ITIL® V3 was unveiled in May 2007. So what does it really mean to your business? If you designed the management of your IT Service on ITIL® processes, do you need to make changes?
The short answer is no…if you have robust processes that are delivering what your customers need and want then you don’t need to change anything. The ITIL® v2 processes are still a valid and proven way to structure your IT Service offerings. Maybe there is some added value you could get from investigating v3, but my advice is “if it’s not broken, don’t fix it!”
What v3 can help you do is move from an implementation of individual ITIL® processes to a truly service-centric model. It gives you the ability to bring transparency to the relationship between IT and the business.
If you are new to ITIL® and looking at implementing processes then v3 gives some very good advice, it is more prescriptive than previous versions and gives you process models, flowcharts and organisational charts to help you model the processes in your organisation. This is something that was missing in V2 and the most common complaint I heard about ITIL® – “it doesn’t tell us HOW to do it”.
This more detailed guidance can help you speedup ITIL® implementations and make them more cost effective. You must remember, however, that these templates are just guides, you still need to determine your own business and IT requirements. If you do not do this, no process design, flowchart or template is going to deliver the desired results. The old adage still applies – you get out what you put in.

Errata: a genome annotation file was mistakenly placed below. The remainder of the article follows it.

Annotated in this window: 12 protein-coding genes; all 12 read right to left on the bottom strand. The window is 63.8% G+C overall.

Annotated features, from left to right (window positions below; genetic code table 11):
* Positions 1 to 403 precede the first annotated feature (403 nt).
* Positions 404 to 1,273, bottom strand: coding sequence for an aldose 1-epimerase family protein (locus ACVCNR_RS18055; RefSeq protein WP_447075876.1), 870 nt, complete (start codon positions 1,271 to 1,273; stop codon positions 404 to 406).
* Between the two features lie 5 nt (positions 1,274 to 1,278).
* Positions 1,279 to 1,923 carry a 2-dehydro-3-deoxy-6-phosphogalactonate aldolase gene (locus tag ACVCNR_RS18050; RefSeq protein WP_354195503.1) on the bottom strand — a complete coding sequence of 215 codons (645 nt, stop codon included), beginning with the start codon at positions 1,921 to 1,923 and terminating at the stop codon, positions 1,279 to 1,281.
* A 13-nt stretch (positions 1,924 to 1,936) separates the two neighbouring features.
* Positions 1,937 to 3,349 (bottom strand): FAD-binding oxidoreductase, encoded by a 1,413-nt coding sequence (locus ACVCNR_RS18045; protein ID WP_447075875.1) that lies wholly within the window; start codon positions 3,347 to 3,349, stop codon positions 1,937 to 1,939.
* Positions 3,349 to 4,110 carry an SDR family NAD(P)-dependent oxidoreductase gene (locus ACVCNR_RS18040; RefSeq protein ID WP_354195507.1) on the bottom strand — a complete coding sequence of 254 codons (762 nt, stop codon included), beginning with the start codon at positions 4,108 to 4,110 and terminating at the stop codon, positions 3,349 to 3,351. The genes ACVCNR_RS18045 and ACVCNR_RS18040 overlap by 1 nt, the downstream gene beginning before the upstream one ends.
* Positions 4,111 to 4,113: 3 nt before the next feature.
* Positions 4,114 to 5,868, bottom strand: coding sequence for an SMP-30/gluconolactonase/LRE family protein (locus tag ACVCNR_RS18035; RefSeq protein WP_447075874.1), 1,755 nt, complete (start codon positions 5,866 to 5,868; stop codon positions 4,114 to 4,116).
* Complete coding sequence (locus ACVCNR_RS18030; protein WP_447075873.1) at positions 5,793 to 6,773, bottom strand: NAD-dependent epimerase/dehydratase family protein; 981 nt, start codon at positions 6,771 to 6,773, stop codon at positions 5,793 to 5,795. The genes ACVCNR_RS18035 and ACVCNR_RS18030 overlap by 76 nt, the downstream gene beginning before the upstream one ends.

ITIL(R) V3 looks at service management from a lifecycle approach. The lifecycle approach aims to give an improved and holistic structure to the functions, processes, roles and responsibilities that make up IT Service Management.
The Service Lifecycle has 5 distinct phases. Each of the new ITIL® volumes describes one of these phases.
- Service Strategy
- Service Design
- Service Transition
- Service Operation
- Continual Service Improvement
Service Strategy is the hub around which the other phases revolve. Service Strategy has links to all other phases. This is where you make your policies and set your objectives. The other phases are where you implement these strategies.
While Service strategy is the hub, Continual Service Improvement is an all encompassing phase which concentrates on learning from and improving on all the other lifecycle phases. ITIL® V3 still has the familiar processes from V2, these processes may belong in more than one of the lifecycle phases.
The path of the Service Lifecycle is from Service Strategy to Service Design, to Service Transition and on to Service Operation. Then we go through the Service improvement phase which puts us back to Service Strategy and so on.